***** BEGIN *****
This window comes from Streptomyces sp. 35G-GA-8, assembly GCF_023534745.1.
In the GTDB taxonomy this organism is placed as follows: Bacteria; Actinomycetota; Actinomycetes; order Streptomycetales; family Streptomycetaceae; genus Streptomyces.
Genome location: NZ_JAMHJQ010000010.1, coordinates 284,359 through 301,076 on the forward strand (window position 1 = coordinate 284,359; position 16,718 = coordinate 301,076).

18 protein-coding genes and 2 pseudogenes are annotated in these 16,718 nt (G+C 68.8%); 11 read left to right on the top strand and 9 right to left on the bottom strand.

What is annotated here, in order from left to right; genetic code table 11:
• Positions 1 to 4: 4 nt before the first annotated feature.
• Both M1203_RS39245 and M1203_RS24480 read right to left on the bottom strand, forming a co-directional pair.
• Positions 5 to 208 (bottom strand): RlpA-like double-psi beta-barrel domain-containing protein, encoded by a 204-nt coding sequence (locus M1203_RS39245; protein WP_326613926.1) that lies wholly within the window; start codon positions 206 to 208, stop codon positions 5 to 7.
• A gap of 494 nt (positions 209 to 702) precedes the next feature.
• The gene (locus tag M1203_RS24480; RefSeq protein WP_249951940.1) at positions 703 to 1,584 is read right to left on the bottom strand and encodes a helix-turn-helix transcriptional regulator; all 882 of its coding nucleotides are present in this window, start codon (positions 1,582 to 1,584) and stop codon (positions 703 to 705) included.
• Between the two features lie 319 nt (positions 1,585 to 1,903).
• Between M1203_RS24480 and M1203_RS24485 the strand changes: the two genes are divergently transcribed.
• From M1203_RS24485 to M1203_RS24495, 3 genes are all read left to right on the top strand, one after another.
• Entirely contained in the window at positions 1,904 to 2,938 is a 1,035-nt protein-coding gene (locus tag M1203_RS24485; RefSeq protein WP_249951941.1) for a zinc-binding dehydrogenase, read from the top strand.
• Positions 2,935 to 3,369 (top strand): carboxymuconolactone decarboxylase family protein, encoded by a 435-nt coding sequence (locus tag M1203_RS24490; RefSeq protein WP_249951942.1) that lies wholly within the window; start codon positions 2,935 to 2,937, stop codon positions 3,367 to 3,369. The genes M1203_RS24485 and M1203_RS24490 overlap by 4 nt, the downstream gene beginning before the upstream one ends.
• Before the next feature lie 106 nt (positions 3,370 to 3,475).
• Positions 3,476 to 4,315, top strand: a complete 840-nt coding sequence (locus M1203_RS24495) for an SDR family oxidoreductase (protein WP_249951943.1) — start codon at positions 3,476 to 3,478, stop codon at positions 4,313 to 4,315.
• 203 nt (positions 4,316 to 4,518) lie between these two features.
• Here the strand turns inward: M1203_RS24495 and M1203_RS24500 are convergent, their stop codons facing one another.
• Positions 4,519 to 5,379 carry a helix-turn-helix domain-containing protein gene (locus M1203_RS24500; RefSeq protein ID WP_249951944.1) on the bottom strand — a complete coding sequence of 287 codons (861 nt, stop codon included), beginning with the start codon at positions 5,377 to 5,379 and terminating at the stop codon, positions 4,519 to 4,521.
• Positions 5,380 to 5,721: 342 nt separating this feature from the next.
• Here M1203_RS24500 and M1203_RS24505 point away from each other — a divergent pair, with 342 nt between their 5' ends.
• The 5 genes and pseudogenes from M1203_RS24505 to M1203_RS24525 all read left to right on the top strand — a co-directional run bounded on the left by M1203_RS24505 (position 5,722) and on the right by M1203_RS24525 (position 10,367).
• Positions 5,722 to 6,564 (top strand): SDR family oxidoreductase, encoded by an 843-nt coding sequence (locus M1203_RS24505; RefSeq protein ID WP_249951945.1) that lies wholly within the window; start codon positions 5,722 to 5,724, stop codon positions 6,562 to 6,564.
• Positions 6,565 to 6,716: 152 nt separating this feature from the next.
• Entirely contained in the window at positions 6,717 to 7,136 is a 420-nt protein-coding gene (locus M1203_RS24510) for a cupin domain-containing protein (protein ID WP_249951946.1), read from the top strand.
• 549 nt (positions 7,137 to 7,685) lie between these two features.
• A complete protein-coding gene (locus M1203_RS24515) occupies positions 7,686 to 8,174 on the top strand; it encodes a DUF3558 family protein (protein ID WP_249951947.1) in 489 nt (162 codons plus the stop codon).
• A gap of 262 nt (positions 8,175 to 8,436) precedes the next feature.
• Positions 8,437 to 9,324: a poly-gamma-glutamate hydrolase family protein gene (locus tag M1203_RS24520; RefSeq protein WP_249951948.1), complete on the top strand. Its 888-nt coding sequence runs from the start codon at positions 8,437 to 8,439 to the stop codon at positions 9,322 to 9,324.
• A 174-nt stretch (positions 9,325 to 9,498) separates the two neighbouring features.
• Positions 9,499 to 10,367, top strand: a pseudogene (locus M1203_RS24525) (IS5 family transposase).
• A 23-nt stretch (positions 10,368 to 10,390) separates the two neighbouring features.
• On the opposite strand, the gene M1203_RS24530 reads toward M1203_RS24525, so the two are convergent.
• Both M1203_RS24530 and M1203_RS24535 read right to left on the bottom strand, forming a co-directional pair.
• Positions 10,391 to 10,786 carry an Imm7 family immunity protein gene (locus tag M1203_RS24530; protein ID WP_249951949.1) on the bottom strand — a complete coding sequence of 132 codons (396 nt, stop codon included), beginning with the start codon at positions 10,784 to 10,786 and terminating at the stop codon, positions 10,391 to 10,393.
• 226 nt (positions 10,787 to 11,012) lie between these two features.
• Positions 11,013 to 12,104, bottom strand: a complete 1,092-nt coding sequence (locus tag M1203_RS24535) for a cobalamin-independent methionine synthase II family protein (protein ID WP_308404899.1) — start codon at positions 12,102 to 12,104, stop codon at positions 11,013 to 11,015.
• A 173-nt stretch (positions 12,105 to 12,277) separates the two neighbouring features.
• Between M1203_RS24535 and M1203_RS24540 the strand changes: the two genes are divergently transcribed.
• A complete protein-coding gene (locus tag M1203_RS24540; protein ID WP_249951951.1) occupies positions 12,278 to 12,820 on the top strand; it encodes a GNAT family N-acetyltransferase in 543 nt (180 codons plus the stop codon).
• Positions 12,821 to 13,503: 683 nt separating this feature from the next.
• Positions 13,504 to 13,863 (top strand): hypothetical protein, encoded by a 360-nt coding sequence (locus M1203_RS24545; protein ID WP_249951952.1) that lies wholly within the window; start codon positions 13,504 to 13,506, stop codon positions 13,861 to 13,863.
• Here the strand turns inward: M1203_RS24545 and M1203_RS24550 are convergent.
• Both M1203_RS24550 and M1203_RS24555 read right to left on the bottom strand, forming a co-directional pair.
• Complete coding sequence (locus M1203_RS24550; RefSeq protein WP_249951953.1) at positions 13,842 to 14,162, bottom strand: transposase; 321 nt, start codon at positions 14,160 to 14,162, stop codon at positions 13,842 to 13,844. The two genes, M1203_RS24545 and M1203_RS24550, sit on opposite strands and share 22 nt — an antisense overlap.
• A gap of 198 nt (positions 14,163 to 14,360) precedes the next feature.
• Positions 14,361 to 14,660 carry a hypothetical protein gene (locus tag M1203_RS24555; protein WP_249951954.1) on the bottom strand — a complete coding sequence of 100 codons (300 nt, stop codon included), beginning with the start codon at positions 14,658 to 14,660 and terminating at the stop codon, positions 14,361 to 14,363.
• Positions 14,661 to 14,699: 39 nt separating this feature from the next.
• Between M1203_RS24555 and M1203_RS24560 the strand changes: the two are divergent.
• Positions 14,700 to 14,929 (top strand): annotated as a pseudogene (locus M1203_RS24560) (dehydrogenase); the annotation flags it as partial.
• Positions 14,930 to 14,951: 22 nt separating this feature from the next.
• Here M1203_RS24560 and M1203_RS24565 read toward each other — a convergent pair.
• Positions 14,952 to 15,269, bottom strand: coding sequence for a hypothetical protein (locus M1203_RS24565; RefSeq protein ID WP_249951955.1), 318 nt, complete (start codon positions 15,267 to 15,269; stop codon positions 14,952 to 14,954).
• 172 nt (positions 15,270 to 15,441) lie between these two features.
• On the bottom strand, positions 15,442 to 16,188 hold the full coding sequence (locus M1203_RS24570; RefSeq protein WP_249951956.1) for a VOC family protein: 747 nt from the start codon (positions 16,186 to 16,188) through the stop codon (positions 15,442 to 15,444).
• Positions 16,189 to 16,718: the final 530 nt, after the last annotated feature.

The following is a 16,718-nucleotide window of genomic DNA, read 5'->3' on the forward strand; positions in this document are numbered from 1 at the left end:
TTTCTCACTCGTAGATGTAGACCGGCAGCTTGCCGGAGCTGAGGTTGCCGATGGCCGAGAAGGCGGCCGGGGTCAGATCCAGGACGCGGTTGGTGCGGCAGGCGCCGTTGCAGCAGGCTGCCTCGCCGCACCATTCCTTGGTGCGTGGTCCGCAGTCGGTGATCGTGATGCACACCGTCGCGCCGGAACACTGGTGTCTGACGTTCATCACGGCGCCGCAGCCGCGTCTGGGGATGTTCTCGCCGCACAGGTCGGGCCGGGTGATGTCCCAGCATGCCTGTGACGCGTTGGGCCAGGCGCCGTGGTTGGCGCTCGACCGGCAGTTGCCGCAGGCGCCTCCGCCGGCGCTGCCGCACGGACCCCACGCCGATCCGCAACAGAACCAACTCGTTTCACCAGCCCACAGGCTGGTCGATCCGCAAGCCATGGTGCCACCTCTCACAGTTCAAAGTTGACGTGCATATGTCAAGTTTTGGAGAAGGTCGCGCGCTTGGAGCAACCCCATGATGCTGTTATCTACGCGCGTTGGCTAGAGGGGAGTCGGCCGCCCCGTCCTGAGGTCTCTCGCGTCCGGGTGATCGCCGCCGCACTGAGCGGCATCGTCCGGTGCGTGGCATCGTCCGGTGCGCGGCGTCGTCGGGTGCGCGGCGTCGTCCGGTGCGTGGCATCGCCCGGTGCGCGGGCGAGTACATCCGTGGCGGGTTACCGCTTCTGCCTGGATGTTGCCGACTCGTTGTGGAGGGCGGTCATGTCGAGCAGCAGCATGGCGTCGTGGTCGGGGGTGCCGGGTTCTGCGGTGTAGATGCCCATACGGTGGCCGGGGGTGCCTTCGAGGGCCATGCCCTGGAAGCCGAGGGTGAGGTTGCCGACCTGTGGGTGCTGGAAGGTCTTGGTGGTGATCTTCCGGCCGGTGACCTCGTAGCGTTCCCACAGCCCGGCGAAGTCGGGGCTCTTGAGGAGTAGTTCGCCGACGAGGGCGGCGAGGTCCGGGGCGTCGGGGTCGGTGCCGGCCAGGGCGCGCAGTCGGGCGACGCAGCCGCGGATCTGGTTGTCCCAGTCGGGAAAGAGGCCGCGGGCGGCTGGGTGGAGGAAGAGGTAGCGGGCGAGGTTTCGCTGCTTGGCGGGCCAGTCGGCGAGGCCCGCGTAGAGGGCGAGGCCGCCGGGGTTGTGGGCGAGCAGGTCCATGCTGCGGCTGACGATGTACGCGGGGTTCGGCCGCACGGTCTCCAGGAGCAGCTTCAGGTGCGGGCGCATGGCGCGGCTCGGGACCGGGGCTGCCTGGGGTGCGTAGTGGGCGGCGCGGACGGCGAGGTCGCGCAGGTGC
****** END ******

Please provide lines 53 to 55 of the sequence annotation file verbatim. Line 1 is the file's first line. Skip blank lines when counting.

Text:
• Here M1203_RS24560 and M1203_RS24565 read toward each other — a convergent pair.
• Positions 14,952 to 15,269, bottom strand: coding sequence for a hypothetical protein (locus M1203_RS24565; RefSeq protein ID WP_249951955.1), 318 nt, complete (start codon positions 15,267 to 15,269; stop codon positions 14,952 to 14,954).
• 172 nt (positions 15,270 to 15,441) lie between these two features.